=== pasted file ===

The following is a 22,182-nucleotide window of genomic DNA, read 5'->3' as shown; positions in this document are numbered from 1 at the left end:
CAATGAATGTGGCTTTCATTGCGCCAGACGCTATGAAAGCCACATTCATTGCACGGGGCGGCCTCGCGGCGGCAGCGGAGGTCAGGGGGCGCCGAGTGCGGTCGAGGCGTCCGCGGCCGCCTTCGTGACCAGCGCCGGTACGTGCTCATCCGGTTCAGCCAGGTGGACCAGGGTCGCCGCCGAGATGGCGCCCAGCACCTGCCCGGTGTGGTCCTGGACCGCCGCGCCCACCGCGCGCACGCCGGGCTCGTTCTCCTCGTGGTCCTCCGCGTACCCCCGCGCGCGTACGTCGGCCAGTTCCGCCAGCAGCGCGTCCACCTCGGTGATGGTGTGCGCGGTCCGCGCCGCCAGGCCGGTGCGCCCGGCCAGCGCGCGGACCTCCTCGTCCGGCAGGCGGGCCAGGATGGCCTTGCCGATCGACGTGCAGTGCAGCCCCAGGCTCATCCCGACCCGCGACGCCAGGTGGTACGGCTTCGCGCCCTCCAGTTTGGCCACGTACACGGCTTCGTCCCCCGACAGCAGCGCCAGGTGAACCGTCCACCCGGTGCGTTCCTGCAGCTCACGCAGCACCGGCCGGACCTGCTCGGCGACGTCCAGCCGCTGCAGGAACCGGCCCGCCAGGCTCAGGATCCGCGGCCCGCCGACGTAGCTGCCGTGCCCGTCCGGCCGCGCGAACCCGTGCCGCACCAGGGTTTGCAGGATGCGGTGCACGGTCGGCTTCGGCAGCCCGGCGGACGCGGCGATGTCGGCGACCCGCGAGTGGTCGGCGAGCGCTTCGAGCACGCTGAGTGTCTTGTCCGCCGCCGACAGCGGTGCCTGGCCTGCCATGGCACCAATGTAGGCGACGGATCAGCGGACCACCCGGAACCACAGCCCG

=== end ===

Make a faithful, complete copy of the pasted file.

The following is a 22,182-nucleotide window of genomic DNA, read 5'->3' as shown; positions in this document are numbered from 1 at the left end:
CAATGAATGTGGCTTTCATTGCGCCAGACGCTATGAAAGCCACATTCATTGCACGGGGCGGCCTCGCGGCGGCAGCGGAGGTCAGGGGGCGCCGAGTGCGGTCGAGGCGTCCGCGGCCGCCTTCGTGACCAGCGCCGGTACGTGCTCATCCGGTTCAGCCAGGTGGACCAGGGTCGCCGCCGAGATGGCGCCCAGCACCTGCCCGGTGTGGTCCTGGACCGCCGCGCCCACCGCGCGCACGCCGGGCTCGTTCTCCTCGTGGTCCTCCGCGTACCCCCGCGCGCGTACGTCGGCCAGTTCCGCCAGCAGCGCGTCCACCTCGGTGATGGTGTGCGCGGTCCGCGCCGCCAGGCCGGTGCGCCCGGCCAGCGCGCGGACCTCCTCGTCCGGCAGGCGGGCCAGGATGGCCTTGCCGATCGACGTGCAGTGCAGCCCCAGGCTCATCCCGACCCGCGACGCCAGGTGGTACGGCTTCGCGCCCTCCAGTTTGGCCACGTACACGGCTTCGTCCCCCGACAGCAGCGCCAGGTGAACCGTCCACCCGGTGCGTTCCTGCAGCTCACGCAGCACCGGCCGGACCTGCTCGGCGACGTCCAGCCGCTGCAGGAACCGGCCCGCCAGGCTCAGGATCCGCGGCCCGCCGACGTAGCTGCCGTGCCCGTCCGGCCGCGCGAACCCGTGCCGCACCAGGGTTTGCAGGATGCGGTGCACGGTCGGCTTCGGCAGCCCGGCGGACGCGGCGATGTCGGCGACCCGCGAGTGGTCGGCGAGCGCTTCGAGCACGCTGAGTGTCTTGTCCGCCGCCGACAGCGGTGCCTGGCCTGCCATGGCACCAATGTAGGCGACGGATCAGCGGACCACCCGGAACCACAGCCCG